As a jockey, you may feel that you can’t eat anything at all, or that you have to starve yourself all the time. It would be sad if it were so. Luckily, you are actually eating every day even if it’s little and calorie restricted. What matters most is what you eat, not necessarily how much you eat.
Dr Giles Warrington, prominent researcher in the field of jockey nutrition and Head of Programme Chair of Sports Science and Health at DCU, brings it to a point, “jockeys need to realise that they have to make the most of the restricted nutritional window they have and eat sensibly and healthily. Many athletes overemphasise the use of supplements to prop up a poor diet, but they need to get the basics right first.”
How about my former self: In the past, when I was hungry and needed a pick-me-up but couldn’t afford a meal, when I was under-slept, over-worked and hadn’t been eating well all I wanted was SUGAR and CAFFEINE. No surprises there. I’m sure you’re just the same.
Sadly, neither sugar nor caffeine, nor the odd alcoholic drink thrown in for good measure, did anything to pick me up at all. They just left my head spinning, my legs empty and sent me on a downward spiral of food cravings. And I’m sure you’re just the same here, too.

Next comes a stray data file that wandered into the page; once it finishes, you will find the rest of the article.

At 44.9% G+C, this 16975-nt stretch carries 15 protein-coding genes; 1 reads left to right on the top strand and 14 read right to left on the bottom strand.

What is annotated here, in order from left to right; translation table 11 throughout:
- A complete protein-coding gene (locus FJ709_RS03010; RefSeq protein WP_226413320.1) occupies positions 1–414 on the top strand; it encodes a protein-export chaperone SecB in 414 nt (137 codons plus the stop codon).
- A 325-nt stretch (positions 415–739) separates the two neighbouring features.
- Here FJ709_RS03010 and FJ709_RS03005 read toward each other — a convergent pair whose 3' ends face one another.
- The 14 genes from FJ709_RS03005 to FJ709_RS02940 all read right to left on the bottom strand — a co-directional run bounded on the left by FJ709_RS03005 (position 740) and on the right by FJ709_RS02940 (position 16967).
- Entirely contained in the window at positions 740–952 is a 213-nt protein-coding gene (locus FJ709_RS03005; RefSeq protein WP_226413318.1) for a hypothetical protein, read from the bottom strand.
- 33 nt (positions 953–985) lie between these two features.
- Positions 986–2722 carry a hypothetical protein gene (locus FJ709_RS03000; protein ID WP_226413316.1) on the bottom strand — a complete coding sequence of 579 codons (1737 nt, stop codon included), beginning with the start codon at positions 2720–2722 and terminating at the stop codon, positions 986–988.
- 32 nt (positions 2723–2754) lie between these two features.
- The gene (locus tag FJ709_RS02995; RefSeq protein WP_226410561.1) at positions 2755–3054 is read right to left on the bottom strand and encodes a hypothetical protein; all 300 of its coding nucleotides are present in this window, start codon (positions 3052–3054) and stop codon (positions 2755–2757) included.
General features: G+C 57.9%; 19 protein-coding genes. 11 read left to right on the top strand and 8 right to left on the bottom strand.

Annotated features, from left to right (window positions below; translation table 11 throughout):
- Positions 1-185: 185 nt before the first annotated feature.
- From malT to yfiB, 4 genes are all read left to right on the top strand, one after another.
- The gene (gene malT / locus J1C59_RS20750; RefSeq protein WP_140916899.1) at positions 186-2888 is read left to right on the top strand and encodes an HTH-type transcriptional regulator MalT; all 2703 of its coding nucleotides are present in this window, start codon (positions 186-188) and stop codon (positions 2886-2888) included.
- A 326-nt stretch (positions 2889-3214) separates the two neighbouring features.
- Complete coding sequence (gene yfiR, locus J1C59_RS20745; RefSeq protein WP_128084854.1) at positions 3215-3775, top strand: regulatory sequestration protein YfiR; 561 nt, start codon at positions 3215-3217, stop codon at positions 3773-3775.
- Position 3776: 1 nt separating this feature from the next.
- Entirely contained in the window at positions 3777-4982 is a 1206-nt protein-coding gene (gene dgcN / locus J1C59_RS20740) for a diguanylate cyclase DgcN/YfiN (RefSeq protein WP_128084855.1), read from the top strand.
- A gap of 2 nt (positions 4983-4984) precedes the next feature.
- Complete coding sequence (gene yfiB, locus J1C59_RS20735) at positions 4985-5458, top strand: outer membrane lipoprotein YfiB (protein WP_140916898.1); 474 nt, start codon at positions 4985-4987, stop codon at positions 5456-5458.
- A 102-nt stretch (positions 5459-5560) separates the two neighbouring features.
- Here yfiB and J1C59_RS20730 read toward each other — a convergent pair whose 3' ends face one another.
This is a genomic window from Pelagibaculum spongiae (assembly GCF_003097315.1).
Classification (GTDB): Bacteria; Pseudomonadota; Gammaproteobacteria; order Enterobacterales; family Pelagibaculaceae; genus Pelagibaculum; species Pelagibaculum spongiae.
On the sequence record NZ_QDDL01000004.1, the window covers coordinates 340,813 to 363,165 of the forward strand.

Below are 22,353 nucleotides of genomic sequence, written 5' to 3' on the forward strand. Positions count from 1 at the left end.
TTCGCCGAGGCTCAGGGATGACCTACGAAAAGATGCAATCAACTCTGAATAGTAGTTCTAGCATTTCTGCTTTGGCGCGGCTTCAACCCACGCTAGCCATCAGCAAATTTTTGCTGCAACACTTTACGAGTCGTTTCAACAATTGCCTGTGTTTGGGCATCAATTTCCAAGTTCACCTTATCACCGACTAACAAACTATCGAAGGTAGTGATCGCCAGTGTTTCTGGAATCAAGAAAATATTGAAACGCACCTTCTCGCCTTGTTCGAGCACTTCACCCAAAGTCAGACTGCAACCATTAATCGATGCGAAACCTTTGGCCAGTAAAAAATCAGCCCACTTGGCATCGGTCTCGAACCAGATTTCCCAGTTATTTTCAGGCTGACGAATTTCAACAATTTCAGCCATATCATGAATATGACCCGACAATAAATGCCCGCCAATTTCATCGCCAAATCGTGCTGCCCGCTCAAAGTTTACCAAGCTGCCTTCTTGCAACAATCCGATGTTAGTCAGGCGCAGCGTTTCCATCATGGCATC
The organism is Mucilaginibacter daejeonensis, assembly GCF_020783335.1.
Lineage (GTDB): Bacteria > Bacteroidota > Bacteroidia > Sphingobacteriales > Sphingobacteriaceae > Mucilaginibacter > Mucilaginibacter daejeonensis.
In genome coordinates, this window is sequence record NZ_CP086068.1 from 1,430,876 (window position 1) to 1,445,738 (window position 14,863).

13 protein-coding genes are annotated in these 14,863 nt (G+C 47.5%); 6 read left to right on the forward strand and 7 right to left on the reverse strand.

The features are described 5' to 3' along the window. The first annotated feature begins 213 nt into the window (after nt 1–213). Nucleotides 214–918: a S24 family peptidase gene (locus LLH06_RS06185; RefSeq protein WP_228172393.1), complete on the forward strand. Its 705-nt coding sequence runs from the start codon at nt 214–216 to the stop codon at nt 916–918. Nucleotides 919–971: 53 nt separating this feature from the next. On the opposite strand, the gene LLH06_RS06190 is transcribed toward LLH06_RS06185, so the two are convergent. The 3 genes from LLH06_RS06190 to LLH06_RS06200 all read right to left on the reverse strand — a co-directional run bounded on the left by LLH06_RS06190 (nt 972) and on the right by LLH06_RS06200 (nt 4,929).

Do you want to know how I sorted myself out? I followed the same basic steps that Dr Warrington points out: eat well and you will be well. While sports supplements can be useful in ensuring you get nutrition even when you literally can’t eat anything, they are not to be relied on as primary source of nutrition.
Your basic nutritional needs should be met by your diet alone, and they can be met by your diet in most cases. This involves eating a balanced diet (as laid out in a previous article) combined with low calorie pick-me-ups when the going gets tough and your weight is on the line.
Say you are hungry, are feeling dizzy and lethargic but have weight to make. How much bang can you get for your buck in 180 kcals? Your mind is probably immediately reaching for a chocolate bar. I ask you to consider a Spirulina bar,
Bounce Spirulina and Ginseng Defence Boost”, 180 kcal per ball. Nutrients: slow releasing energy, calcium and other vital minerals, fibre.
Cadbury’s Crunchie”, 185 kcal per bar. Nutrients: fast releasing energy, sugar, whey, sugar, and more sugar.
While Bounce balls come with a price tag, these homemade Spirulina balls are probably even cheaper to make than buying a Cadbury’s bar. Whisk up 1tbsp Spirulina powder, 15 dates, 1 tbsp coconut oil, 2 tbsp almond butter, roll into balls in your hands, then roll in raw cocoa powder. Actually quite delicious.
- Healthy Jockey
- Jockey Training
- Performance Nutrition